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starky5 (MIS)
15 Sep 05 14:52
I'm trying to get a better understanding of what the value of "ulimit -m" means and how it affects processes on an AIX server.

From the man page for ulimit - "Specifies the size of physical memory, in number of K bytes."

If we have the oracle account on one server set to 32768, and ulimited on another, what does this mean?  What risk is the unlmited setting exposed to?

Since many of the oracle process consume more than 32k, it doesn't make sense that this is limiting Oracle's memory limit to 32 K bytes.  

Can anyone shed some light on this subject?

Thanks..
RodKnowlton (MIS)
15 Sep 05 15:31
"ulimit -m" only shows you the soft limit. Try "ulimit -H -m" and you'll probably find that the hard limit is "unlimited" on both servers.

The risk that the unlimited setting exposes is that a process with a bad memory leak could eventually allocate all virtual memory and cause the system to crash. Since the hard limit is "unlimited" by default, this risk has always been there.

Unless your system is crashing because of full paging space, I wouldn't worry about it.

Rod Knowlton
IBM Certified Advanced Technical Expert pSeries and AIX 5L
CompTIA Linux+
CompTIA Security+
 
 

starky5 (MIS)
15 Sep 05 17:53
Thanks Rod for the response.

As I understand it, the soft limit (without the -H option) is what will be enforced first since it is lower.

Given this, we have 26 servers the same.  Only difference is that two of them have the ulimit -m set to unlimited for the oracle account.  One of the two recently crashed because it ran out of paging space with a memory hogging oracle process.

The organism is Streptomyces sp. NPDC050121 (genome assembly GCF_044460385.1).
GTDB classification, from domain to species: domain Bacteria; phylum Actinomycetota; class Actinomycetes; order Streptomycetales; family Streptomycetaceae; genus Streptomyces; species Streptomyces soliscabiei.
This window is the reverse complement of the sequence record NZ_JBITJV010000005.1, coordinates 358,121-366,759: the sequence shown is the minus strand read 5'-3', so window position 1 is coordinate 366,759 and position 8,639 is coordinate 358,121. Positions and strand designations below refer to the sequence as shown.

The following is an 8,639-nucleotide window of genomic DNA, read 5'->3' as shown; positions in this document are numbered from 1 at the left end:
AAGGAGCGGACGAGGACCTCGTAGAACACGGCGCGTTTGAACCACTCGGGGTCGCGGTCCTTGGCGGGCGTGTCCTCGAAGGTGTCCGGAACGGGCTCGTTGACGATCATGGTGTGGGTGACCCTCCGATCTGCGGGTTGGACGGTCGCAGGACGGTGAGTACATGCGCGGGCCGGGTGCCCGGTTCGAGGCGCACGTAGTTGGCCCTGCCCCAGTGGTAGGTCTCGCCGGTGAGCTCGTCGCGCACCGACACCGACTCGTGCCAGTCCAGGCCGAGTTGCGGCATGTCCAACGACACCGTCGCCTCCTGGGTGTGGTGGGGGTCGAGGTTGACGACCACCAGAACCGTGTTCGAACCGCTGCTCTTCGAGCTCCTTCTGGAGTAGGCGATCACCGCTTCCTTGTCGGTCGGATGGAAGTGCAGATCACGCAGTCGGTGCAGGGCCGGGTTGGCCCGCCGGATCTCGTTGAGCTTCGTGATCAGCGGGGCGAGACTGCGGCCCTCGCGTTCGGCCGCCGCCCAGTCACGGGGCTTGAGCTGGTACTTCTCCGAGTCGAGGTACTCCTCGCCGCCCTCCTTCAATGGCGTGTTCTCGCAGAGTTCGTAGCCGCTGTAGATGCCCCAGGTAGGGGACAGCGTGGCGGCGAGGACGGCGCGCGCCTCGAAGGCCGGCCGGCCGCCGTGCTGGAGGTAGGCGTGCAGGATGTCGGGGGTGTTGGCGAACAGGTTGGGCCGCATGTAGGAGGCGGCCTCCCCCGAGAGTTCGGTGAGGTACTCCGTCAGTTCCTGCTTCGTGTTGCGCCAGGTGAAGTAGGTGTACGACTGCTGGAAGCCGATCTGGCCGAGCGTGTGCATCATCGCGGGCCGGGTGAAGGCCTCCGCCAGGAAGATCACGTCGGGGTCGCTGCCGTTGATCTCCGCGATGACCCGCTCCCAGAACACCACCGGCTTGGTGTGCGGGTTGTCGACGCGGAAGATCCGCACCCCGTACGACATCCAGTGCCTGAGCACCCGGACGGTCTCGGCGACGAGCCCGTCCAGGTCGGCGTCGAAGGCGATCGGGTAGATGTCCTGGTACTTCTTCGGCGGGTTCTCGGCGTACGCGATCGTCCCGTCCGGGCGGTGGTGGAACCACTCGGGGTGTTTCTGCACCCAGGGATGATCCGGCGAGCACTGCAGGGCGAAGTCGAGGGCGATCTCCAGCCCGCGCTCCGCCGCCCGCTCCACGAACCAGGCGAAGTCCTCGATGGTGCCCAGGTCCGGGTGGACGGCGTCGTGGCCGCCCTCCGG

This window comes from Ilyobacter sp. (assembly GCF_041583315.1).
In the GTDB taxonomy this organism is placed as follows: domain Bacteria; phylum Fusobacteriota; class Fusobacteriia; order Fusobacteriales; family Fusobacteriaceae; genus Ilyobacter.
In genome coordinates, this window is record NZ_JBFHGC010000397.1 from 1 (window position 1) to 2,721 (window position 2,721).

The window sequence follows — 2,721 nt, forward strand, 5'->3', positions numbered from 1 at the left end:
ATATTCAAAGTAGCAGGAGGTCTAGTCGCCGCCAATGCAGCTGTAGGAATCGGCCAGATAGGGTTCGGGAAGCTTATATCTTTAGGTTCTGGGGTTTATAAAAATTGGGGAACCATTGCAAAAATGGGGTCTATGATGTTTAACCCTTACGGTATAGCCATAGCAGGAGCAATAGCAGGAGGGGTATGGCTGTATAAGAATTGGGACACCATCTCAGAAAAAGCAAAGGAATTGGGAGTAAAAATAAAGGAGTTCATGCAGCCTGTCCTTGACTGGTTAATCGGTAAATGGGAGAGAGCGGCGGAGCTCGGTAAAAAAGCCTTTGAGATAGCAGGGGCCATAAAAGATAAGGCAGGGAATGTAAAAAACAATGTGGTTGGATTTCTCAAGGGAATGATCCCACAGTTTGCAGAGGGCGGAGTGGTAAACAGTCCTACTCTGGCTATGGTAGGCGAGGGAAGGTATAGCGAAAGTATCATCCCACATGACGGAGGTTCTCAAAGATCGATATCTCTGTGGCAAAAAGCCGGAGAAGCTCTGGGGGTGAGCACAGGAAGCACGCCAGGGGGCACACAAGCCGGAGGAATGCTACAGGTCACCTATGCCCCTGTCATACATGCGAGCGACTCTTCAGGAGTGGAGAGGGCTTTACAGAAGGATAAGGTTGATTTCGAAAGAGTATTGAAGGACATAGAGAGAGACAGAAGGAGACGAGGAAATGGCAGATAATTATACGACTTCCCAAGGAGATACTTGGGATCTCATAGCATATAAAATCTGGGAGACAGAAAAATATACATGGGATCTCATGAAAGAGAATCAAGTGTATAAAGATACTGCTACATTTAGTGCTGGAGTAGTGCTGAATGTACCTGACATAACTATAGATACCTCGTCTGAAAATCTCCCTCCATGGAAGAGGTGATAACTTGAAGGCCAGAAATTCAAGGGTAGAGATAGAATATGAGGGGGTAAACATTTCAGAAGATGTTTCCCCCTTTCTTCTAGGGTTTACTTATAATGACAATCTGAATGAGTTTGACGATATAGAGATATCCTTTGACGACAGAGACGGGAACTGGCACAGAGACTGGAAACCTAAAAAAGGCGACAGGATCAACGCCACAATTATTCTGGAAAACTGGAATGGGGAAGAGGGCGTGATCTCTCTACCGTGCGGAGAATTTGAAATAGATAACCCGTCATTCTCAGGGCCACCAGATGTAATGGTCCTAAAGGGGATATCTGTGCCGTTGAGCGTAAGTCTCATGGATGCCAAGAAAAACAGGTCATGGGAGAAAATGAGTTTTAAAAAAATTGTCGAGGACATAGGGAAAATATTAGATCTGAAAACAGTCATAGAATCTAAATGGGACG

Although I plan to change the ulimit on these servers back to 32768 to be consistent with the others, nobody has been able to explain to me what this number actually means and how it is enforced.

32768 of what?  Again, I know that Oracle has processes that consume more than 32k of memory?
alexhu (MIS)
16 Sep 05 4:25
I have always set ulimit to unlimited for the oracle user

If it is not you will find it difficult (impossible) to create large files (i.e over 2GB)

this is not helpful either, when restoring a crashed database

Oracle 10g now has a preinstall check to verify that ulimit is set correctly

The value for memory has to be 2045680 at a minimum (for 10g)

Alex
alexhu (MIS)
16 Sep 05 4:28
testing this further;

I have the ulimit -m set to 32768, its the hard limit which is unlimited (which is the result of 'ulimit' with no options)

Alex
RodKnowlton (MIS)
16 Sep 05 9:35
Starky5,

The default soft limit for heap memory is 32768K. All a process needs to do is use the ulimit command or the ulimit() library routine, and it can increase its own soft limit up to, but not beyond, the hard limit.

Given the default hard limit of 'unlimited', any process can run the machine out of memory.

I see two possiblities with regard to your crashed server:

1. Oracle feels free to take all of the memory it wants, and the memory hogging process would have crashed any server, no matter the ulimit setting.

2. Oracle caps its memory use, not at the soft limit, but somehow in relation to the soft limit.

Either way, the solution would be to calculate your total available virtual memory frames ( (real_memory + paging_space) / 4096), determine the highest normal value of AVM in the output of vmstat, subtract the second from the first, and then 'ulimit -Hm ((result * 4) - safe_margin_of_kbytes)'. Obviously, insert the number determined by the formula in place of the formula.

Rod Knowlton
IBM Certified Advanced Technical Expert pSeries and AIX 5L
CompTIA Linux+
CompTIA Security+
 
 

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